When my injury healed I started gyming again but my diet was all wrong. I got stronger again but never achieved the physique I saw in fitness magazines. I tried a wide range of supplements, appetite suppressants and shakes. But I didn’t know which ones were doing what, I just took whatever I could find that seemed like the top choice at the time. I then injured my leg badly and spent 9 weeks in a boot doing no exercise.
I ended up weighing 106kg by graduation. I hated myself at that stage. Completely hated myself, I’d refuse to look in mirrors and I’d never want to have photos taken. There’s a picture of me with a good friend of mine at our graduation ceremony and it’s a photo that I would be so proud to have if I looked different. That’s when I had to change. I found the motivation to do what I’d always wanted to do, I got advice and a plan and I worked hard. I lost 25kg and have maintained a weight of 81kg for the last few months. I’ve never felt happier or more confident.
There’s a lot of pressure on men to be muscular and athletic and it’s dangerous. Guys trying to get the physique of grown men from such a young age when they don’t know what they’re doing is just asking for trouble, but a positive body image is so important for your mental health. It’s so hard not to value yourself on how you look and how other people see you, but as soon as you’re happy with what you see you start to realise that you are your worst critic, the majority of people don’t care what you look like and the ones who do care aren’t worth your time.
“I don’t want to be a cookie cut from our societal “norms”. It’s funner being different.” – Gwen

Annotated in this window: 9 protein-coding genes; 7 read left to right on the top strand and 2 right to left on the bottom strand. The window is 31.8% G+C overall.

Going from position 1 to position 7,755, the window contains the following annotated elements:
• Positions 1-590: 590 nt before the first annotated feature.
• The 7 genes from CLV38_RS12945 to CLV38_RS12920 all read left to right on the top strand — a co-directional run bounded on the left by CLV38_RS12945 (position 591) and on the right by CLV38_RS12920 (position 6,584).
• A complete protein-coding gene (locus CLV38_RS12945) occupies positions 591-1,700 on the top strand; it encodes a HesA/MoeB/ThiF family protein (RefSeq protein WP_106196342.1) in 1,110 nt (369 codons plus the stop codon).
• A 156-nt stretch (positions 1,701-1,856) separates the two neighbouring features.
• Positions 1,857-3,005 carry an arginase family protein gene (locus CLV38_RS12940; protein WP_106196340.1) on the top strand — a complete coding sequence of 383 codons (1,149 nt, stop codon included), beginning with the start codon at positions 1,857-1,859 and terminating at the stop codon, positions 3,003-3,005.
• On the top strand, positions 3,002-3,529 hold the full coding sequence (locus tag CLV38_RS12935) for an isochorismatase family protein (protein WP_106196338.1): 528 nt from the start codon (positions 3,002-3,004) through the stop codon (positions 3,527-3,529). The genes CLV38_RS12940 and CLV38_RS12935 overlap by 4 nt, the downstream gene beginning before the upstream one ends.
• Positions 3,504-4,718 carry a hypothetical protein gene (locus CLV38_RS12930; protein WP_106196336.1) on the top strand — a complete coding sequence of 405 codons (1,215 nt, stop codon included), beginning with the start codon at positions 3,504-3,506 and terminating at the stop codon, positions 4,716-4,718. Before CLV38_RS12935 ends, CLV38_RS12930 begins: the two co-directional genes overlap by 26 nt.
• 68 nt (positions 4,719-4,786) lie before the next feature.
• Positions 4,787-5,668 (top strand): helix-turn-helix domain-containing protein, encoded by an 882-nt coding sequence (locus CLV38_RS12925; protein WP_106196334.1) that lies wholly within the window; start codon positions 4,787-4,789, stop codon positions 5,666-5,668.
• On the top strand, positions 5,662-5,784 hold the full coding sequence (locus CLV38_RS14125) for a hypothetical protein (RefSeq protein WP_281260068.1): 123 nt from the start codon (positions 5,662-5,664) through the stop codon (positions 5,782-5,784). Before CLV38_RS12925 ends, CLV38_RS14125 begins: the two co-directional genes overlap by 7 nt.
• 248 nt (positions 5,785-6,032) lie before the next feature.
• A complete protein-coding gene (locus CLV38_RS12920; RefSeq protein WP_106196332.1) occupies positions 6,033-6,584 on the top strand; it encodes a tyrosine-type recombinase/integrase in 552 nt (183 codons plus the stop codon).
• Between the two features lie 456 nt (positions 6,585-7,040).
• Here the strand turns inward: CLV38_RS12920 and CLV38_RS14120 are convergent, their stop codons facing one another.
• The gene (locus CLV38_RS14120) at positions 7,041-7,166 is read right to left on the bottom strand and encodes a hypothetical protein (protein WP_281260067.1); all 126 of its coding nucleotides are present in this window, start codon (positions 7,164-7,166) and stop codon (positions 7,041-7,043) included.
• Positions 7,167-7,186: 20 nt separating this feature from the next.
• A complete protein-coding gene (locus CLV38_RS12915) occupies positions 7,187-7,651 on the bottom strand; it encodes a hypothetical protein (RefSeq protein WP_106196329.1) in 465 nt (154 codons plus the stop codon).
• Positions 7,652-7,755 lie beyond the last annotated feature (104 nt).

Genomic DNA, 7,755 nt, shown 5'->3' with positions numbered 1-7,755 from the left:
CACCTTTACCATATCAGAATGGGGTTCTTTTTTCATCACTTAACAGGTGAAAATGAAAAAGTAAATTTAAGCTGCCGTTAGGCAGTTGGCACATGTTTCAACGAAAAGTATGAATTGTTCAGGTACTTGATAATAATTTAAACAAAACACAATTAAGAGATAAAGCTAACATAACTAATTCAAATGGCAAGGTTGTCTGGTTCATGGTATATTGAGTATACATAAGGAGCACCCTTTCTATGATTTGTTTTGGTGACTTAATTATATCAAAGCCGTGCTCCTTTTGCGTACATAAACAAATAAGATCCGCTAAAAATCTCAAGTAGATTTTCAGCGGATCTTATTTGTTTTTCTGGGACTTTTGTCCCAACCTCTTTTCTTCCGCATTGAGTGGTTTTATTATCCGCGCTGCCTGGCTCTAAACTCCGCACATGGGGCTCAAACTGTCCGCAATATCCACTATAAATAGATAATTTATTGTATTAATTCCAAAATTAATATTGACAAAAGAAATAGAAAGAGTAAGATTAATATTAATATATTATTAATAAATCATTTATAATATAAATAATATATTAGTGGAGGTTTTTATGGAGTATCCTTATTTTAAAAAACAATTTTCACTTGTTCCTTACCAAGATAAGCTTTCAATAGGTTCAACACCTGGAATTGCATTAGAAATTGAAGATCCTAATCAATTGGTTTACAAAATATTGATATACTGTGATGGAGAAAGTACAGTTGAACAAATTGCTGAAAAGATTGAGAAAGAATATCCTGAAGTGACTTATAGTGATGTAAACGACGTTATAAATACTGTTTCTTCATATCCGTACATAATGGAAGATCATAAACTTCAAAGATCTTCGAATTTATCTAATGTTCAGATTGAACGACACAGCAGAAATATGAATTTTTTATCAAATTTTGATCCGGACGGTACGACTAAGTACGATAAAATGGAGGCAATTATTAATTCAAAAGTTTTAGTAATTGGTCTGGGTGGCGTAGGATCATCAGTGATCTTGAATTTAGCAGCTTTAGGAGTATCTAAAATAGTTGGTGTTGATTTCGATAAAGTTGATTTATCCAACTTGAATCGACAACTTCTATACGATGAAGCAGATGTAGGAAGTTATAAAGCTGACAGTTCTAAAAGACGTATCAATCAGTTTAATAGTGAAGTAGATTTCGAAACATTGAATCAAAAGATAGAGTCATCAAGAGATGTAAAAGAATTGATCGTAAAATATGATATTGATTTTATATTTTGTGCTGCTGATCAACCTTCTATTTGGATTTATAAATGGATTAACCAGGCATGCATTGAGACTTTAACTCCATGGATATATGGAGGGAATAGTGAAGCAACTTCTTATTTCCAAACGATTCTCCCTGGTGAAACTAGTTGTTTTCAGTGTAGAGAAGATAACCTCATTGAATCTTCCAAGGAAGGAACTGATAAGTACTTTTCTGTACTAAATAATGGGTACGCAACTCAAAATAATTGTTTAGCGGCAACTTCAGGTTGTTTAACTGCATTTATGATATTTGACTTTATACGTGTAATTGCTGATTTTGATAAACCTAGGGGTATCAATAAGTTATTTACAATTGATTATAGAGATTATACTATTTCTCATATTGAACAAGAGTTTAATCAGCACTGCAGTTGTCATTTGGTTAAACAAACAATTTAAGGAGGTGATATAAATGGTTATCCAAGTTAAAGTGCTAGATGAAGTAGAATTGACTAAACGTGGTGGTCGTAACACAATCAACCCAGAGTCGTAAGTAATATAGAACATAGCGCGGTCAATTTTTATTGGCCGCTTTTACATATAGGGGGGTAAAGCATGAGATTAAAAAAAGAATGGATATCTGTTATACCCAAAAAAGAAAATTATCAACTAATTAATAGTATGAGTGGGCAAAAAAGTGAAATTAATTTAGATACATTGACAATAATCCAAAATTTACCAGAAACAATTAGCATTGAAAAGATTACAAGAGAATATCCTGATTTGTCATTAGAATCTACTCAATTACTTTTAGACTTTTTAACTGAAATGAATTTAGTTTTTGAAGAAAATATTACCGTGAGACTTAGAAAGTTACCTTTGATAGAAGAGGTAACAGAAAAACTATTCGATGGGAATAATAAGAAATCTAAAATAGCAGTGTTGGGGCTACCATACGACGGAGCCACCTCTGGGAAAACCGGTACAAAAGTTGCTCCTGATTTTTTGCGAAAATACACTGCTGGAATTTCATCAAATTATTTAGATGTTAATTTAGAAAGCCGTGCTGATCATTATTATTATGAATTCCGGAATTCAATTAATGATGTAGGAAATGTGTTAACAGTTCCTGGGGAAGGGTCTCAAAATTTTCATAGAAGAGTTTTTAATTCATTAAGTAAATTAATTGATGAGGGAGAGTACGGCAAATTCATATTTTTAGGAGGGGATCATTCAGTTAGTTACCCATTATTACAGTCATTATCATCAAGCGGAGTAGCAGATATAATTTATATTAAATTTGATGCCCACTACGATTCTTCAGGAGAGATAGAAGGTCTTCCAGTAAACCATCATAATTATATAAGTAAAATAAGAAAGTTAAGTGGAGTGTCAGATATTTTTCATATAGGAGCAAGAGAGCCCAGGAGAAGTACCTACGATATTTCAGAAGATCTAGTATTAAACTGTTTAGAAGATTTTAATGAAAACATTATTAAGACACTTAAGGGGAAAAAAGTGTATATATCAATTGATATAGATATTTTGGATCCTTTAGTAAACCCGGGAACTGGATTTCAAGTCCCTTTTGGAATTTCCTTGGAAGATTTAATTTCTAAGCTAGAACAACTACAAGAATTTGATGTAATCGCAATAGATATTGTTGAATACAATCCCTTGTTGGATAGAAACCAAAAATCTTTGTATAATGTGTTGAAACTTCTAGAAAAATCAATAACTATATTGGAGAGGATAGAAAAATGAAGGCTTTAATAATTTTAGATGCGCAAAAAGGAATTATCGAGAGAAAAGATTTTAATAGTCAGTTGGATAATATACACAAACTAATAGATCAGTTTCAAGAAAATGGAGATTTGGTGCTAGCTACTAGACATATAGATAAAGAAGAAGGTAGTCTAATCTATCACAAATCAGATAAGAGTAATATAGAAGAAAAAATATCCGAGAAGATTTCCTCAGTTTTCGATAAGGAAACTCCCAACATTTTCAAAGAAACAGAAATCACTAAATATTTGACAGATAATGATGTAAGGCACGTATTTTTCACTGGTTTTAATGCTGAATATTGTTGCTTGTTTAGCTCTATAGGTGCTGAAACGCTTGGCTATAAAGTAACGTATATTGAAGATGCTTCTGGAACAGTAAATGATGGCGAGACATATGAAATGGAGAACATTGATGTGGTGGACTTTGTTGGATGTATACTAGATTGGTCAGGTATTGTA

I think body image is talked about so much and yet not enough. As a 21 year old woman, I can say I’m the happiest I’ve ever been in my own skin, but it’s taken me a while to get to this point. When I was younger I used to compare myself to other, older girls, wishing I could look like them; but now that I’ve matured and have gained some experience in the Fashion industry, that thought is almost laughable. I’ve realised that having your own unique voice is so important.
I don’t want to be a cookie cut from our societal “norms”. It’s funner being different. And as soon as you focus on being your own authentic self, you realise your body is exactly how it’s supposed to be, and it doesn’t matter what anyone else thinks about it, because why would they care? I’d much rather be judged on the work I produce and how I can contribute to a situation rather than my dress size. Of course there are still times that I feel insecure about my appearance; but I just remind myself that the kind of people who would judge me purely for how I look are the people I don’t want to be spending time with anyway!
Self-image and body confidence is ever-changing for me. Honestly, I still have bad days where all I can focus on are what I consider “flaws” such as stretch marks and lumps and bumps. For me overcoming self doubt has meant accepting my body for what it is, and that it is great as it is. I will never have a big chest but that is OK. I have cellulite but so do most people. I don’t think anyone is entirely happy with the body they have been given, however by accepting it and owning it will make you feel so much more confident.
“Another important lesson I have learnt in learning to love my body is to open up and talk about it – but to the right people.” – Yasmin